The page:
Wednesday, November 19, 2008

Riding the Rails

August 13th 2008

Today was an early morning as we headed out for an 8 hour Ultimate Railway Adventure. Soon as we departed the vessel Cyndi was jumping up and down and pointing at something. She had found a family of otters underneath the bridge we were walking across to get into town. The otters were playing and chasing each other around. We had a few minutes to walk up and down a few streets before we needed to head to the train depo. A random Alaskan woman heard us talking about breakfast and suggested a place just up the road that the locals frequent (also the only place open at that hour).

Our first adventure of the day was taking the White Pass Railway on a 65 mile journey up through Alaskan mountains at a peak of 3,292 ft. and on into Frasier, British Columbia.

We saw majestic peaks, rustic bridges, waterfalls, Bridal Veil Falls, Dead Horse Gulch and Inspiration Point and lots of FOG!

Look Ca-ne-da
At the Canadian border they checked all our passports before we were allowed to get off the train and everyone took a moment to stretch our legs. Then it was time to board the bus that took us up the Klondike Highway and onward to the Yukon.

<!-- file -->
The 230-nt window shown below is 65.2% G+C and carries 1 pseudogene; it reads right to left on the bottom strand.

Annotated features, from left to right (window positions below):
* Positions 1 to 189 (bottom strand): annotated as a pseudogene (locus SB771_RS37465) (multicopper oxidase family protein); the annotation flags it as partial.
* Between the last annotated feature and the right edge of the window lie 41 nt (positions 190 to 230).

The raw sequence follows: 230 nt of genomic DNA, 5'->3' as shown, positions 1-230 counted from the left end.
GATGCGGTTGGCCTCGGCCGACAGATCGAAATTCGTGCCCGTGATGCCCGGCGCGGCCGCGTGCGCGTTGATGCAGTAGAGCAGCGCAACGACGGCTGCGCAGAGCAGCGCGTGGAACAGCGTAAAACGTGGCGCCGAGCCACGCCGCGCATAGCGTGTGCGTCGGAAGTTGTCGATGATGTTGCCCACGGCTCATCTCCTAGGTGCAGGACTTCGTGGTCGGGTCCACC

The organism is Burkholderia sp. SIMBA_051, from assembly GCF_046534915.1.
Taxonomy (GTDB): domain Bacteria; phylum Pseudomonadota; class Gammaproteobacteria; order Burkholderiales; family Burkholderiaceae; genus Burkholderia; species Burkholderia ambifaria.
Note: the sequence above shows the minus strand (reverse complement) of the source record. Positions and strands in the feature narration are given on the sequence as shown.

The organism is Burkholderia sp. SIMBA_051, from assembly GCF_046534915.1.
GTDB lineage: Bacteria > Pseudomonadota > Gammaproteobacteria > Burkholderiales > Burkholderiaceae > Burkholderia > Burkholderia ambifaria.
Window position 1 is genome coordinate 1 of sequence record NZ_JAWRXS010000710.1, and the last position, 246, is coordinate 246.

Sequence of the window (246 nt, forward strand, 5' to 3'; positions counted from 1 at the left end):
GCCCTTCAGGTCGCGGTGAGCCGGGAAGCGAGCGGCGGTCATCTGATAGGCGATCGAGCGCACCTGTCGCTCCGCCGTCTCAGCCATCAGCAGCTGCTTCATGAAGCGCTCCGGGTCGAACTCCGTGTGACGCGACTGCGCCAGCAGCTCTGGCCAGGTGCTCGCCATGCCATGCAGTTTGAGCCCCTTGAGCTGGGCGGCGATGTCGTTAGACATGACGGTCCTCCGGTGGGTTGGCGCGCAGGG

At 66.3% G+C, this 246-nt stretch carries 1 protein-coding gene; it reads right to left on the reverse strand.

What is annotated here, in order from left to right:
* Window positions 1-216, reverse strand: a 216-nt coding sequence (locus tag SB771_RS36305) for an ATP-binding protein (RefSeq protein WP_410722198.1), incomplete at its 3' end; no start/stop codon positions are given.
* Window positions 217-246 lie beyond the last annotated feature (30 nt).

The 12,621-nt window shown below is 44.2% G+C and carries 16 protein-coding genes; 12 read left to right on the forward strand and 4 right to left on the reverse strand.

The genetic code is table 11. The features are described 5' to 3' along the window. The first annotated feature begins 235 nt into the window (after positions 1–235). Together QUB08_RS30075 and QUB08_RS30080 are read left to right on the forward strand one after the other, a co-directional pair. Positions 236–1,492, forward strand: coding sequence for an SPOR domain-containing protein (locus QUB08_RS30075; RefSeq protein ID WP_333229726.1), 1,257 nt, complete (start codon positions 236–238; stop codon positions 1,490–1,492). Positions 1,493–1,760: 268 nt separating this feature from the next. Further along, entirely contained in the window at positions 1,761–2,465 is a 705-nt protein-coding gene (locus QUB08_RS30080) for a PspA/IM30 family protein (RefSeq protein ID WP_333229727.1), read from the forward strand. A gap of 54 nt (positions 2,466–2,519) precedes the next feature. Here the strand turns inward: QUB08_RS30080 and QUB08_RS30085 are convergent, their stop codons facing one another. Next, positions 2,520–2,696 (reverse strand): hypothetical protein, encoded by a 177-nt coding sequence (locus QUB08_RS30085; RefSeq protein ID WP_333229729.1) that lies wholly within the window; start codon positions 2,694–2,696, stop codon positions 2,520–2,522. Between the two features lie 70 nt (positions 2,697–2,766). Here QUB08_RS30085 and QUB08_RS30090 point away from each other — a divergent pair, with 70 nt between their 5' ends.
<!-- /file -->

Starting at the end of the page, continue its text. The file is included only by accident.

Our guide allowed us to stop multiple times to get out and enjoy the beauty of the unspoiled wilderness, take some photos and breath in the fresh air. These photos are in front of Bove Island.
The tour guide told us that something like 90% of tourists never see any wildlife on any of the trips. He also said that the caribou and moose had mostly moved on up North for the winter already. So we didn't get our hopes up. Shortly after one of our stops a lady two rows in front of us jumped up and started yelling, "Bear! Bear! BEAR!" The driver hit the brakes and pulled over, entire bus on their feet snapping photos left and right of a small cub who was desperately trying to climb a steep incline.
This is a glacier lake it is an unbelievable aquamarine color.
Glacial lakes can be green as a result of the glacier crushing different minerals as it moves. Chunks of the glacier will break off and settle in areas carved out by the entire glacier, when the pieces melt they create a lake.
Our next stop was for lunch and boy were we hungry. We were treated to a delicious chicken barbecue with all the trimmings topped off with grandma's famous homemade donuts. We were given a couple hours to meander around the Yukon museum which had exhibits of local wildlife, visit the Dog Musher's Village with the opportunity to have a team of dogs show you what it is like to be in a dog sled race, take photos with the racing dogs and pups. There was also a "gold mining" station set up, and of course Cyndi had to go see the horses. This was on the outside of the building where we had lunch.Welcome to Carcross Desert. It is known as the smallest desert in the world. This area was originally covered by a large glacial lake, when the glaciers retreated it caused the water level to drop and it left behind a sandy lake bottom. Strong wins from Lake Bennett have beat this sand constantly making it difficult for vegetation to survive. We took note of this handwritten sign and made sure to pay for all the "treasures" we came across on our journey.

1 comment:

Darth said...

did everything seem a lot slower in canada? Did they see you shoot a basket and say wow eh, you are good and can be our center, eh?